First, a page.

1. Luo, Hanqi MSc
  2. Kennedy, Eileen T. DSc, RD


Objective: The present research is to assess the rice consumption pattern and its association with selected measures of diet, health, and nutritional status in the US child and adolescent population.


Methods: Data from the National Health and Nutrition Examination Survey 2007-2008 and Food Commodity Intake Database were analyzed to assess the association between rice consumption and selected markers of nutritional status. This study included 1706 participants who completed the first day of the 24-hour dietary recall, which consisted of 830 children aged 9 to 13 years and 876 adolescents aged 14 to 19 years. All analyses were weighted according to the complex sample design provided by the National Health and Nutrition Examination Survey. High-rice consumers were defined as participants who consumed equal to or more than the equivalent of 14.1 g of raw rice. Low-rice consumers were defined as participants who consumed more than 0.1 g and less than 14.1 g of rice. Nonrice consumers were defined as participants who consumed between 0 and 0.1 g of rice.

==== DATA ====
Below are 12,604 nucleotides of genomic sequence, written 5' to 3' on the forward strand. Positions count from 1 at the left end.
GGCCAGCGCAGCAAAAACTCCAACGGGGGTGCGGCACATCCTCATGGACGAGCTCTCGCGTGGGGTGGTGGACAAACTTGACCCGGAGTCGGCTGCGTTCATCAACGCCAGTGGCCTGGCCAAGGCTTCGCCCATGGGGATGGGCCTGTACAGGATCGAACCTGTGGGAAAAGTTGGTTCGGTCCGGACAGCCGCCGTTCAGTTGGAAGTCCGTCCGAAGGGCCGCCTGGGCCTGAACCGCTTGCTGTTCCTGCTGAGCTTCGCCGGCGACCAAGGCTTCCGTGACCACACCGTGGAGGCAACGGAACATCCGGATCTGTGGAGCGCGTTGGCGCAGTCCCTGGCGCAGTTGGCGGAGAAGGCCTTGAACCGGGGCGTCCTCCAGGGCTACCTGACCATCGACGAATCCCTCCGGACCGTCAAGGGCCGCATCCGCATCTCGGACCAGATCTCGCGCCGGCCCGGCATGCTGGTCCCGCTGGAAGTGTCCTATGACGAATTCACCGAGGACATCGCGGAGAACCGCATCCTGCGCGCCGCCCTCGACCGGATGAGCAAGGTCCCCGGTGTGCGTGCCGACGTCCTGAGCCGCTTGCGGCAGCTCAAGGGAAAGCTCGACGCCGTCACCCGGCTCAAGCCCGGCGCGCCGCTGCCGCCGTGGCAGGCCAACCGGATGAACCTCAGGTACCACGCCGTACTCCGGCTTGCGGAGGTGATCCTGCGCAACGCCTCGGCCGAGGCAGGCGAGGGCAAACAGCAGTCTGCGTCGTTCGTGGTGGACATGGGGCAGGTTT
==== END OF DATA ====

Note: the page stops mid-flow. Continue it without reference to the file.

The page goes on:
Results: Most children and adolescents in America did not consume rice as part of their regular diet. Among all ethnicities, non-Hispanic white and Asian/mixed racial children and adolescents were more likely to be rice consumers. High-rice and low-rice consumers had a significant higher calorie intake; however, they consumed less fat and saturated fat from diet. High-rice consumers also had significantly higher micronutrient intake such as higher folate, iron, vitamin B6, thiamin, niacin, vitamin C, magnesium, and copper.


Conclusions: The findings suggest that rice consumers have a higher quality of diet. However, we cannot infer a causal relationship between rice consumption and its effect from this cross-sectional study.